Apologetics Index
Elements Of Fanaticism
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Elements Of Fanaticism

This article was written and published at the beginning of this century. Its content, however, is timeless. The vocabulary and grammar may seem unusual, but the message is clear.

by George D. Watson, D.D.


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Fanaticism - What It Is

Many suppose that fanaticism is but the excess of good things, as if an excess of faith should destroy reason, or an excess of light should produce severity, or and excess of love should run into license, but such is not the case. it is impossible to have any virtue or grace of the Holy Spirit in too great a degree. As no amount of increase of gold would turn it into lead, so no degree to the increase of any virtue could turn it into fanaticism.

Fanaticism is produced by spurious elements which assume the form of grace, like a clown trying to play the king. There are several principles which stimulate some form of grace, but a little examination will prove their counterfeit, as Milton describes the touch of Ithuriel's spear making the toad to break forth into a full fledged Satan.

Expecting Effects Without Proper Causes

Expecting effects without proper causes, is one among the first principles of fanaticism. This is the counterfeit of real faith. Some evil spirit persuades a christian that he can neglect using the proper means, and take an attitude of shiftless idleness, or indolent waiting, and see marvelous results accomplished while ignoring all the legitimate causes to produce the effects.

One man expects the place of worship to be filled with people without advertising it in any way, or letting people know what the meetings is and where it is to be. Another expects money to flow in, or drop down from heaven, without giving the people an opportunity to make a free will offering. Another expects christian people to gratuitously supply him with all the comforts of life when he is not proving himself a christian worker that needeth not to be ashamed. Another expects to go in the pulpit and preach a luminous, melting sermon without any preparation of deep reading and thinking and much private prayer. The list could be lengthened indefinitely. Such people not only fancy that they have faith, but secretly pride themselves on having an extraordinary faith beyond all other christians, and imagine that they are imitating the apostles and George Muller and such characters. They wind up going hungry and ragged and seeing nothing done, and then get vexed because the mountain was not cast into the sea, and because the eagle did not drop a large fish at their front door, as in the case of Huntington, forgetting that they were not working with all their might for God like he was.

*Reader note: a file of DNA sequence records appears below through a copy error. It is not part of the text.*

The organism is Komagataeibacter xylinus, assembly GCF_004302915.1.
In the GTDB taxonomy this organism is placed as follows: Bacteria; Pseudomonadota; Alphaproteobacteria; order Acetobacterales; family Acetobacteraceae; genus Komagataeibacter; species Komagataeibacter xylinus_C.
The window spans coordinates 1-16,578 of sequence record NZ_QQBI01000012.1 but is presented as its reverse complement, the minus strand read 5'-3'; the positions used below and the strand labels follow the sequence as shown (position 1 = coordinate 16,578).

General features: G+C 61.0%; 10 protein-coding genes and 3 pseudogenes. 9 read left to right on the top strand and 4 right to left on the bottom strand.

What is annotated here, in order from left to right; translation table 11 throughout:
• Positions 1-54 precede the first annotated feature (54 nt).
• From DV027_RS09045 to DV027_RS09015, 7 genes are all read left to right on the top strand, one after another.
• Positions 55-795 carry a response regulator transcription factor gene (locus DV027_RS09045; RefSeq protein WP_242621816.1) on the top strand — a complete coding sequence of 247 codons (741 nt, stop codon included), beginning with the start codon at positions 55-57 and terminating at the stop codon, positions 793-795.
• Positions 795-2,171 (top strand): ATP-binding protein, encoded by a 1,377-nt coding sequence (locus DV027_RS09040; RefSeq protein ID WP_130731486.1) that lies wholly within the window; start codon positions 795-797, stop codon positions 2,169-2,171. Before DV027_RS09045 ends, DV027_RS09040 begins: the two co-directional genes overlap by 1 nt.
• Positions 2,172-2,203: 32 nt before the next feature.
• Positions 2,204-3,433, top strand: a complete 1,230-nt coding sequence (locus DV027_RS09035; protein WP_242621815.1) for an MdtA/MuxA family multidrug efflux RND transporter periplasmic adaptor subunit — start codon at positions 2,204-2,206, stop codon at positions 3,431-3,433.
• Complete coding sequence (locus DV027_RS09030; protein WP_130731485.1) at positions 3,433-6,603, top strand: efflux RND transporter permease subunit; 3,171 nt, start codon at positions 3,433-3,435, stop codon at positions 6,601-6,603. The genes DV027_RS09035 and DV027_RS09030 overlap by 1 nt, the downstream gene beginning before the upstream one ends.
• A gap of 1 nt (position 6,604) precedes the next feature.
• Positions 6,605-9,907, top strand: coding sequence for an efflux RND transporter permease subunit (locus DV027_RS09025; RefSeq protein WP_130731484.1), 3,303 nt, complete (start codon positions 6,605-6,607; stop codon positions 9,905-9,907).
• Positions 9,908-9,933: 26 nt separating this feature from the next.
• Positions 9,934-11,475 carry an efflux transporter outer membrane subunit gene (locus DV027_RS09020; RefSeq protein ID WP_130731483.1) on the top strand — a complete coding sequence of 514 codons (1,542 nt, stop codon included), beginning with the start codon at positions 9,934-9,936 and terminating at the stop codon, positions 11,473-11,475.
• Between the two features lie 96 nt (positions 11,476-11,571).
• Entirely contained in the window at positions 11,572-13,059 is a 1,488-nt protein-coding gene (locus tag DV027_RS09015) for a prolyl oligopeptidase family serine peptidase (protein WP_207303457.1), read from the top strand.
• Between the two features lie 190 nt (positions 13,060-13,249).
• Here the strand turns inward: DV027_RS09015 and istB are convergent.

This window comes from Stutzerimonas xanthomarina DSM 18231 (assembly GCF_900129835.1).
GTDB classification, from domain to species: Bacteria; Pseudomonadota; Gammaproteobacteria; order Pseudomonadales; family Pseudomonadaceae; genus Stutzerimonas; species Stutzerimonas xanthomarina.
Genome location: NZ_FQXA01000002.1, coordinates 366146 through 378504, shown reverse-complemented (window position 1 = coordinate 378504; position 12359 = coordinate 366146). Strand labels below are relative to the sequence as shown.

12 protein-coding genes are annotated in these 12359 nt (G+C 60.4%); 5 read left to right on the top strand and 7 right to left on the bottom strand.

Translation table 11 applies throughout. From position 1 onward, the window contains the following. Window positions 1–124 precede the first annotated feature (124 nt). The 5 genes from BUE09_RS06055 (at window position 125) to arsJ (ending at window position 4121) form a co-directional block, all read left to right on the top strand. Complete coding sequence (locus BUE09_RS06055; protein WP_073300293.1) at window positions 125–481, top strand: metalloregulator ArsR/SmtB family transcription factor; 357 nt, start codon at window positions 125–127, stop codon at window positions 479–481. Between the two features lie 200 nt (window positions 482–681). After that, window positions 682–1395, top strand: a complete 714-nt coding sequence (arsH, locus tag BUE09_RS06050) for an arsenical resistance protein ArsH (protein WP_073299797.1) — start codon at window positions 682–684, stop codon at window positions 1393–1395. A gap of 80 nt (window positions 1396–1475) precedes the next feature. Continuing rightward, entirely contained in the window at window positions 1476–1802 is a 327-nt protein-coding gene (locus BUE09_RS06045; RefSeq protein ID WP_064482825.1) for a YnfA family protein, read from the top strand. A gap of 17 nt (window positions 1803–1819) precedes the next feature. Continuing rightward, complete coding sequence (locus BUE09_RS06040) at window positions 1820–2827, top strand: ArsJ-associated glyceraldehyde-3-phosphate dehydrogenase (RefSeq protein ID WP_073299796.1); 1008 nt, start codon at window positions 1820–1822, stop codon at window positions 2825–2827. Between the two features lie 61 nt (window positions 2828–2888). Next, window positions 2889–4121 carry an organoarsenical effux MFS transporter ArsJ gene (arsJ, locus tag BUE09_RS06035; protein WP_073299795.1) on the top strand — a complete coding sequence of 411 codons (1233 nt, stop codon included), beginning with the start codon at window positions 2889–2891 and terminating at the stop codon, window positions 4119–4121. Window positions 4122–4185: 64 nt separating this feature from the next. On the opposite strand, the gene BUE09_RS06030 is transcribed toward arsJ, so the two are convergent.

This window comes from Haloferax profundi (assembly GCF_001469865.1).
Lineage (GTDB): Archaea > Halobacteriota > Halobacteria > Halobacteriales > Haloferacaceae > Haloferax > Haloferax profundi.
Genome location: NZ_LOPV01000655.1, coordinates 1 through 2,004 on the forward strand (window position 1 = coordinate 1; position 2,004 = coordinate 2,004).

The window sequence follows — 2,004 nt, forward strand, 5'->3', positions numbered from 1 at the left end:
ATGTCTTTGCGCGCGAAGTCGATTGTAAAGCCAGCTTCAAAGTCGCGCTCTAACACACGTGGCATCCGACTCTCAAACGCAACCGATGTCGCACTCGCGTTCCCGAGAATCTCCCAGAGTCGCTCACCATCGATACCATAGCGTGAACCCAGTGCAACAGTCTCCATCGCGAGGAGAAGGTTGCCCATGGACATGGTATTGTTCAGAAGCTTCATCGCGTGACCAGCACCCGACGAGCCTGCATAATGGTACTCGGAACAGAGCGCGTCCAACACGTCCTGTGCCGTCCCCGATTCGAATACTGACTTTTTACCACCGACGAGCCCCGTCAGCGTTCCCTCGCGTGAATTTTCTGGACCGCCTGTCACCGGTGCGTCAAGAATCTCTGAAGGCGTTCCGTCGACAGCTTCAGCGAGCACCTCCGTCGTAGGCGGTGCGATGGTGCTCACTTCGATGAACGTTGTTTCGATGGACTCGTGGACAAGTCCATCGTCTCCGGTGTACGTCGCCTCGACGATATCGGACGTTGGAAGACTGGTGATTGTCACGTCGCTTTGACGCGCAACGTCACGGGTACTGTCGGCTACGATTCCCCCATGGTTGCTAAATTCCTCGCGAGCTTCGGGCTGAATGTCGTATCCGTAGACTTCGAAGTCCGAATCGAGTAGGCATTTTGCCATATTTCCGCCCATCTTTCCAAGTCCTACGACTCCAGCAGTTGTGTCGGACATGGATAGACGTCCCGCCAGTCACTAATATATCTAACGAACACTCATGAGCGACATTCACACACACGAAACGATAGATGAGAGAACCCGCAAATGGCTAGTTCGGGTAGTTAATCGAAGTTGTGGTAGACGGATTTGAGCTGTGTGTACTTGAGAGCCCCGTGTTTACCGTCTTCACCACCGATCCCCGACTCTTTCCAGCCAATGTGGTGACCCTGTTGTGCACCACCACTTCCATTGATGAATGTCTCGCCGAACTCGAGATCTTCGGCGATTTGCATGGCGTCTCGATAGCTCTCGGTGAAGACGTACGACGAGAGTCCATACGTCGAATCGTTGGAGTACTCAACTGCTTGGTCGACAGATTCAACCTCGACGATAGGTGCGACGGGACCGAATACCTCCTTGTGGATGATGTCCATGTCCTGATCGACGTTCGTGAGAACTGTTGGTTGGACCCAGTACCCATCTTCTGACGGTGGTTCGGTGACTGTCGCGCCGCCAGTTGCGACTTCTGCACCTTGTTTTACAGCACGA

These are just the people that St. James wrote his epistle for. True faith always looks for the proper causes to produce the effects, both in the inner experience and the outer life.

A Fake Calling

Another element of fanaticism is where people wait for some voice or definite impression to tell them what to do on points that are distinctly stated in Scripture. It is true there are many things in the details of life upon which all christians must seek for special light and guidance from the Holy Spirit. But when a duty is distinctly expressed in Scripture, or universally recognized by the unwritten rules of civil life, then it is fanaticism to be looking for special revelations from God to decide such matters. One person will not visit the sick and pray with them without some special, tremendous impression upon his emotions, when the word of God plainly says that pure religion is to visit people in their affliction. Another will not give his tenth to the Lord, and never contribute to support the work of God, or help the poor, without some voice or special conviction to almost force him to unclasp his stingy purse, when the Scriptures abound in passages on giving the tenth, and giving liberally, and helping the needy. Another will not put of his jewelry and gaudy attire until he gets a special telegram from the skies, when the word of God plainly forbids such things.